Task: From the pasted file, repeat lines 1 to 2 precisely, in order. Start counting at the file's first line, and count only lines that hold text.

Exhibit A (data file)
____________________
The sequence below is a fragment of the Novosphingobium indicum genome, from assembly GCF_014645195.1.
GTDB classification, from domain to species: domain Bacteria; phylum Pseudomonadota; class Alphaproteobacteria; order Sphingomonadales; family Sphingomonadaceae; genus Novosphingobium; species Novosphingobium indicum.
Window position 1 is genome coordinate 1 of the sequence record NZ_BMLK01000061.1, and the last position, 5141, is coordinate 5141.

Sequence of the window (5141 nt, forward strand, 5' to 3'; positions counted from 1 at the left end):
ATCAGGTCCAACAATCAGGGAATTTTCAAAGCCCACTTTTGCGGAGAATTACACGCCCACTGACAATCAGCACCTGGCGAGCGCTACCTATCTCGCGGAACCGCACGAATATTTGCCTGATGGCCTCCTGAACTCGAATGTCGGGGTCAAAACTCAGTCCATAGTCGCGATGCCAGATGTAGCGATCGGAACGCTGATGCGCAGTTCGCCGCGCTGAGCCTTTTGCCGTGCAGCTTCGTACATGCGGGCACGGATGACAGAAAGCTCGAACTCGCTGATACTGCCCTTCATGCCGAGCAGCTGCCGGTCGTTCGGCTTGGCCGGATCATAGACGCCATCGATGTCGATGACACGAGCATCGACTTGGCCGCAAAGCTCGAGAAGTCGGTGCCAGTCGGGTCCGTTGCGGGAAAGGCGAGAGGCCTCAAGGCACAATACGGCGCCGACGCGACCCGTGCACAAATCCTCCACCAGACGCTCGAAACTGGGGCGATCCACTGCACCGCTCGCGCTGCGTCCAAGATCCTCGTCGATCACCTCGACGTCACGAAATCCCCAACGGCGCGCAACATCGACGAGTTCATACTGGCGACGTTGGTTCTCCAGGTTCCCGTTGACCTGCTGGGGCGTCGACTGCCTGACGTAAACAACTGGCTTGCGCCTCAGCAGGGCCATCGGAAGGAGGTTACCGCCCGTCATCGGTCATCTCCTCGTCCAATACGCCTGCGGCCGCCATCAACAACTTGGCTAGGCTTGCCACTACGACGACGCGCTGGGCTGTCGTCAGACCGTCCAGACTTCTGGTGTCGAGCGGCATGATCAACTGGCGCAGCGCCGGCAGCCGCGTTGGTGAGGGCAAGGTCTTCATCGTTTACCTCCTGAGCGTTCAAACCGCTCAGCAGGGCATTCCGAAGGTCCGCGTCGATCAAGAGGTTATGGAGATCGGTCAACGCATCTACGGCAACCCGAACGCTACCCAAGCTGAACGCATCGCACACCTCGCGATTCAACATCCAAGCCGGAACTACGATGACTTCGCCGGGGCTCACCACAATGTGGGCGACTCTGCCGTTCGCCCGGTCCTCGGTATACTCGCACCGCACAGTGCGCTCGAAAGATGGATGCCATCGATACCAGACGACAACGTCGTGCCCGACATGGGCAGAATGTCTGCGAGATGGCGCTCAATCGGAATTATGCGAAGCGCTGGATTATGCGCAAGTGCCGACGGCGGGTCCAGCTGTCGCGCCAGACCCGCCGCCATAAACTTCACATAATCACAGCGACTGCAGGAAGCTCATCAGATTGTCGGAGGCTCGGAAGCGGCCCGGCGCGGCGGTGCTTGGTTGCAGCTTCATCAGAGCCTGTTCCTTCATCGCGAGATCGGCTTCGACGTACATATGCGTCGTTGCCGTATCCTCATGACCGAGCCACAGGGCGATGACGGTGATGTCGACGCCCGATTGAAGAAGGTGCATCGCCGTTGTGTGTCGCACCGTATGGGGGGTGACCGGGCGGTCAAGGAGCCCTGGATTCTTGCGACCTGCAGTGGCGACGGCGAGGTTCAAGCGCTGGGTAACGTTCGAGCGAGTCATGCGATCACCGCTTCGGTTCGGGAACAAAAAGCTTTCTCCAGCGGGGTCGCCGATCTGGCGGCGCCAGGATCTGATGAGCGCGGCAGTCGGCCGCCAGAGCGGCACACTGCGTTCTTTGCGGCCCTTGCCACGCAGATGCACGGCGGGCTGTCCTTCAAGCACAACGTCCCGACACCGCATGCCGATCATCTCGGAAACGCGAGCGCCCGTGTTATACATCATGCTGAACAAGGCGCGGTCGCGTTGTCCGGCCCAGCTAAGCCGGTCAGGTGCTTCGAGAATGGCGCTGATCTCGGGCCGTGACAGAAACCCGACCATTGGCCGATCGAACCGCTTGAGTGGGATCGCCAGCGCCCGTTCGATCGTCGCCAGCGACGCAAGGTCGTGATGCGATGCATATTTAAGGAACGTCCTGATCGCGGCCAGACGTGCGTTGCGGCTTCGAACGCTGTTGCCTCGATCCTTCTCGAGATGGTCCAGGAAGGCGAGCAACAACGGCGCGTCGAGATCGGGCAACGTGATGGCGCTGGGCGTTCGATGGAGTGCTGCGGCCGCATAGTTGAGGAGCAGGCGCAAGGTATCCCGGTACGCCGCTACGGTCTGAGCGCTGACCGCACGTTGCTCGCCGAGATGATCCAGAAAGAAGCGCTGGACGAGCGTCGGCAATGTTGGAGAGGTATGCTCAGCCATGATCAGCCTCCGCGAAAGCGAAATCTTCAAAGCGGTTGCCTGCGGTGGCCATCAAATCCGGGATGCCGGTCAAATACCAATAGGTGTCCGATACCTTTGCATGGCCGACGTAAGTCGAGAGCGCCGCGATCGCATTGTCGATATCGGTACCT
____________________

The sequence below is a fragment of the Novosphingobium indicum genome, from assembly GCF_014645195.1.
GTDB classification, from domain to species: domain Bacteria; phylum Pseudomonadota; class Alphaproteobacteria; order Sphingomonadales; family Sphingomonadaceae; genus Novosphingobium; species Novosphingobium indicum.